Over time, the property appears to have changed hands several times, eventually becoming the site of an enterprise called “the Rumney Distillery,” supported by people who settled together in “Rumney Village.”

Research indicates life there flourished. “Even more intriguing is the Rumney Coffee House, a lone urban outpost located at the southeast corner of Rumney and King streets,” a local archaeology firm wrote in a 2004 report on 18th-century Charleston.

The “Romney” spelling seems to have began appearing on local records by the 1800s, possibly due to a typographical error, with the “u” becoming an “o.”

Still, presidential candidate Mitt Romney surely must have seen signs pointing to Romney Street and noted the similarity during his last visit to Charleston, in January, during the S.C. GOP primary.

Shantell Washington is among those for whom the election of Obama was supposed to bring a new wave of hope. But for her, life has changed little in the last four years, though she admits she was prompted to go to school to learn to be a certified nurse's assistant.

“I think it's stayed the same,” she said last month during a visit to her sister's apartment about mid-way through Romney Street's mile-long path. “People are looking for things to change 'like that,'?” she added, snapping her fingers. “But it's not realistic.”

No one is really under the illusion that next month's election would mean a sudden turn in life on Romney Street, or that Charleston's 7.9 percent unemployment will quickly come down. Jobs in general — not specifically for inner cities — is the dominant theme of either campaign's rhetoric.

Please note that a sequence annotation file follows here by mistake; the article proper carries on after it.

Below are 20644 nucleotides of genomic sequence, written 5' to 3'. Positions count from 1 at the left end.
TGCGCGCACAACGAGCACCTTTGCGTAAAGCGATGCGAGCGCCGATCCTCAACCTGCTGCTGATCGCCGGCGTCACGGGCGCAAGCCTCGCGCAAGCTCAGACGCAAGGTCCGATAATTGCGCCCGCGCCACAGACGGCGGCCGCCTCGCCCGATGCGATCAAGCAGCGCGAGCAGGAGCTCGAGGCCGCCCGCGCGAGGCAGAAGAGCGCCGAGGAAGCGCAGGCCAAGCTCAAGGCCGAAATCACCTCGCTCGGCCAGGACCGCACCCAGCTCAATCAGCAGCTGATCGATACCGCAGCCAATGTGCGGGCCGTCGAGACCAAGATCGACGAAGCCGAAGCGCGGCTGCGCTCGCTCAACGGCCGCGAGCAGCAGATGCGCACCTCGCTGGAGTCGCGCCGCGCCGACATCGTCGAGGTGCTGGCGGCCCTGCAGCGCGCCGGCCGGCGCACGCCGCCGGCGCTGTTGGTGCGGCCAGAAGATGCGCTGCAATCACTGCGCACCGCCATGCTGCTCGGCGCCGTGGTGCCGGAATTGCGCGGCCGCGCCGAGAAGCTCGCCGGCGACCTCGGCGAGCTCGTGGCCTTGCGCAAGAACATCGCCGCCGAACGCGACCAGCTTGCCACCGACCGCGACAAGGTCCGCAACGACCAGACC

But the two largest local political figures with ties to the presidential race each say their candidate represents the best choice to kick-start prosperity.

Mayor Joe Riley points to Obama's handling of the near economic meltdown and his stimulus package as examples of being on the right path.

“I think he's the best person for the people on Romney Street or for the people in Palm Beach, Florida, and everywhere in between,” he said of Obama.

To Riley, Mitt Romney's call for tax and spending cuts is reckless, given the economic situation and Romney saying this is a time to invest in America.

Romney's approach “will get us back to the same things we were doing before, and that will be bad to the people of Romney Street,” Riley said.

On the flip side of the aisle, Charleston Republican U.S. Rep. Tim Scott knows Romney Street just as well. His mother used to attend church at Romney and King, on a lot that has since been supplanted by the mosque.

Mitt Romney is the best choice for the people of the Romney Street corridor, he said, because the Republican is supporting reform in educational choices such as charter schools, private schools and “a cafeteria” plan of opportunities.

“Parents would fare better having more options,” he said.

Tax reform and less regulation also would open the door for job growth and entrepreneurship, Scott said.

Felder, who earlier had pointed to the homes of neighbors who have moved away, said no matter the condition of Romney Street today or what the politicians argue, his mind is set on supporting Obama.

“He offers a little hope,” he said.

History already shows Romney Street likely will be another Obama landslide: Local precinct results from 2008 show 615 votes were cast for Obama, and only 18 for Republican John McCain.

Reach Schuyler Kropf at 937-5551.